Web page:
Crimes against humanity come large now--wars, holocausts, ethnic cleansing--but sometimes a small horror rises from the past and pierces the heart. Such is the case of a man convicted last week of harvesting and selling body parts, including those of the most civilized man I ever knew.
For several generations of Americans, Alistair Cooke was the Englishman who loved America, writing about life here for the Manchester Guardian, doing "Letter From America" radio broadcasts that were heard around the world and finally sitting in an armchair in front of Public TV cameras as the cultivated host of "Masterpiece Theater."
I interviewed him in 1953 when he was doing a CBS TV venture into culture, a short-lived series called "Omnibus," which was shown on Sunday afternoons when nobody would watch. Undaunted, Cooke introduced opera, ballet and dramatic performances with suave charm. As I followed him through a maze of narrow sets, he told me, "It's like making movies in an iron lung."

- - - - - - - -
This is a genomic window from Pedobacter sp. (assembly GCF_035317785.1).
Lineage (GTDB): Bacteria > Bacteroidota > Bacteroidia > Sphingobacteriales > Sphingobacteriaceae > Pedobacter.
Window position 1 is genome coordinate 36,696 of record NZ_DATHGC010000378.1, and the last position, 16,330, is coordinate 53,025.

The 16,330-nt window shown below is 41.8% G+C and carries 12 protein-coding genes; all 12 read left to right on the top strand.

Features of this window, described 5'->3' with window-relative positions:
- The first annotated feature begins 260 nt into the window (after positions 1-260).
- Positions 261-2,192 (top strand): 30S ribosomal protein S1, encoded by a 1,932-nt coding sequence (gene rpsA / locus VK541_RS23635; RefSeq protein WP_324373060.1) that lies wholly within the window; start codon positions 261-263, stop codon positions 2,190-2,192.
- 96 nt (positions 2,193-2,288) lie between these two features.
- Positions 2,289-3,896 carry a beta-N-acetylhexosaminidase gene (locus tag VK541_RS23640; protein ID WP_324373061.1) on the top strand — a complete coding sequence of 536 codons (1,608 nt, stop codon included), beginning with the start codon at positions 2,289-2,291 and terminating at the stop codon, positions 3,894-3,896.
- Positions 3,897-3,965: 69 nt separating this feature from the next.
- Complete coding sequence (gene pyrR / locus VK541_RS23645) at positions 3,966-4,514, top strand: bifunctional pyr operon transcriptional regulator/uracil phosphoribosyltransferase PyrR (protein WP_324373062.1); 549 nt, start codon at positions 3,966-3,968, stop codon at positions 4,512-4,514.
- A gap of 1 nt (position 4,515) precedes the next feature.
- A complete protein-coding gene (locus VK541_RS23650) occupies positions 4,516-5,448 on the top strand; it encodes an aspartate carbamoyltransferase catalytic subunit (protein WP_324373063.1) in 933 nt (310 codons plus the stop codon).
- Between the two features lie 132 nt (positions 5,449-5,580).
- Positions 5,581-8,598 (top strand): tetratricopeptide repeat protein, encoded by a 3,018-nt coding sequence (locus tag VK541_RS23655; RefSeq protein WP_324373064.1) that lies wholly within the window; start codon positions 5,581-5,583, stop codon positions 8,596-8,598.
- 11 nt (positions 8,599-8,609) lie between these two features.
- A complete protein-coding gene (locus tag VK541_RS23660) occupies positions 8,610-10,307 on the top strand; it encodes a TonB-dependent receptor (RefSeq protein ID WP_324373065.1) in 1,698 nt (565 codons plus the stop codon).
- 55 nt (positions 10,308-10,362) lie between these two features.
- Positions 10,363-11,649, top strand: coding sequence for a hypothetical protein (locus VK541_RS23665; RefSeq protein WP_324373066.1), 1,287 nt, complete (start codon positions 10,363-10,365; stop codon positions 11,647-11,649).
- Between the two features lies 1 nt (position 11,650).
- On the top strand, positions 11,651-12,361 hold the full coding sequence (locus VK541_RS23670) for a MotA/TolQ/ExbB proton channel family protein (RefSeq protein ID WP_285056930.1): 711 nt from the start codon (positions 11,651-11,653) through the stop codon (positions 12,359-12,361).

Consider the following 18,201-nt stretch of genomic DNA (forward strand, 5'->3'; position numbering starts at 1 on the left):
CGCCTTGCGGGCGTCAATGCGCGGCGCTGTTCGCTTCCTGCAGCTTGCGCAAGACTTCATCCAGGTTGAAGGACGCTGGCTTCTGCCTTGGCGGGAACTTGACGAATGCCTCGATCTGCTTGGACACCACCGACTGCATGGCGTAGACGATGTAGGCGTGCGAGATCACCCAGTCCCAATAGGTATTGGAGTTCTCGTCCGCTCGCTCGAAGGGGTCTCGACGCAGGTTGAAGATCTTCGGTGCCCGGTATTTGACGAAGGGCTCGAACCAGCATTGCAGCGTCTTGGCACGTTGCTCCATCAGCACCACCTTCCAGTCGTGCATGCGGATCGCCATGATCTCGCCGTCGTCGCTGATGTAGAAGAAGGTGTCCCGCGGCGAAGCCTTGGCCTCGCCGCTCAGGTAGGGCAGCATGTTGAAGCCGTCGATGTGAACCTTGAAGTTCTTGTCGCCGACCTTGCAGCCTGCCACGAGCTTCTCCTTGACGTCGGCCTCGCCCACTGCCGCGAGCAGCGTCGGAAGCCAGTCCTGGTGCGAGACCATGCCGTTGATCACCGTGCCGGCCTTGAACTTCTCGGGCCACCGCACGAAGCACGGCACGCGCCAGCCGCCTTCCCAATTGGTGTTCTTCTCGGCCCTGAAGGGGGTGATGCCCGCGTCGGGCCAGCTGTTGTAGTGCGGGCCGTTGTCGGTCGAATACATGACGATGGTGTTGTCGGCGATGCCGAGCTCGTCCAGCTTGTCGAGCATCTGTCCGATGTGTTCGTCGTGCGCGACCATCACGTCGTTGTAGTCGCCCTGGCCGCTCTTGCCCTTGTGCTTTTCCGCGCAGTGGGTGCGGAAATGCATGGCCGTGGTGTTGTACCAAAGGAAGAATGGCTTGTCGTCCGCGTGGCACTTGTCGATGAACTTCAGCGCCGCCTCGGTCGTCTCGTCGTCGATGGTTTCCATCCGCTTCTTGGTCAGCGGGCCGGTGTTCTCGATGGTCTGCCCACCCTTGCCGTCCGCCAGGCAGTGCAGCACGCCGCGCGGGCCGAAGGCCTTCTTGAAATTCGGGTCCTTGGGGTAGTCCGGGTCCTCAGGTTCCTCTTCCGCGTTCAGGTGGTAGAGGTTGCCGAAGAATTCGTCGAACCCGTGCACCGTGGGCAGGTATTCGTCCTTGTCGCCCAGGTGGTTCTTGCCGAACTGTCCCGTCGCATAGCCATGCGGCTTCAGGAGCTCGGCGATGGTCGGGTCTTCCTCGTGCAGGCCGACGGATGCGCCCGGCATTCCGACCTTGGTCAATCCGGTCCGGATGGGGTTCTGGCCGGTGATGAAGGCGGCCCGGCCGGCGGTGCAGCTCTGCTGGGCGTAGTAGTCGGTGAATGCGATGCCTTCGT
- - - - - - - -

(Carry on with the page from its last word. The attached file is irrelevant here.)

He had become a naturalized citizen only days before Pearl Harbor, and he loved his new country as only someone who volunteered to live here could. He spent his life answering what he called the "slanders" of those who looked down their British noses at American culture:
"It will be a great day when you ask an Englishman what comes to mind at the mention of America and he replies, 'The beautiful white villages of New England, the neighborly warmth of Midwesterners, the great contributions of American scholarship, the outdoor life of California, the fine style of modern American architecture, the God-given glory of Bryce Canyon, the man-made marvel of Boulder Dam."
He died in 2004 at the age of 95, and when American ghouls dug up his body and sold the parts for organ transplants, they lied about his age and the cancer that killed him.
"He was a reporter," Cooke's daughter said last week. "I have no doubt he would have written about this." And he wouldn't have made it an indictment of American greed.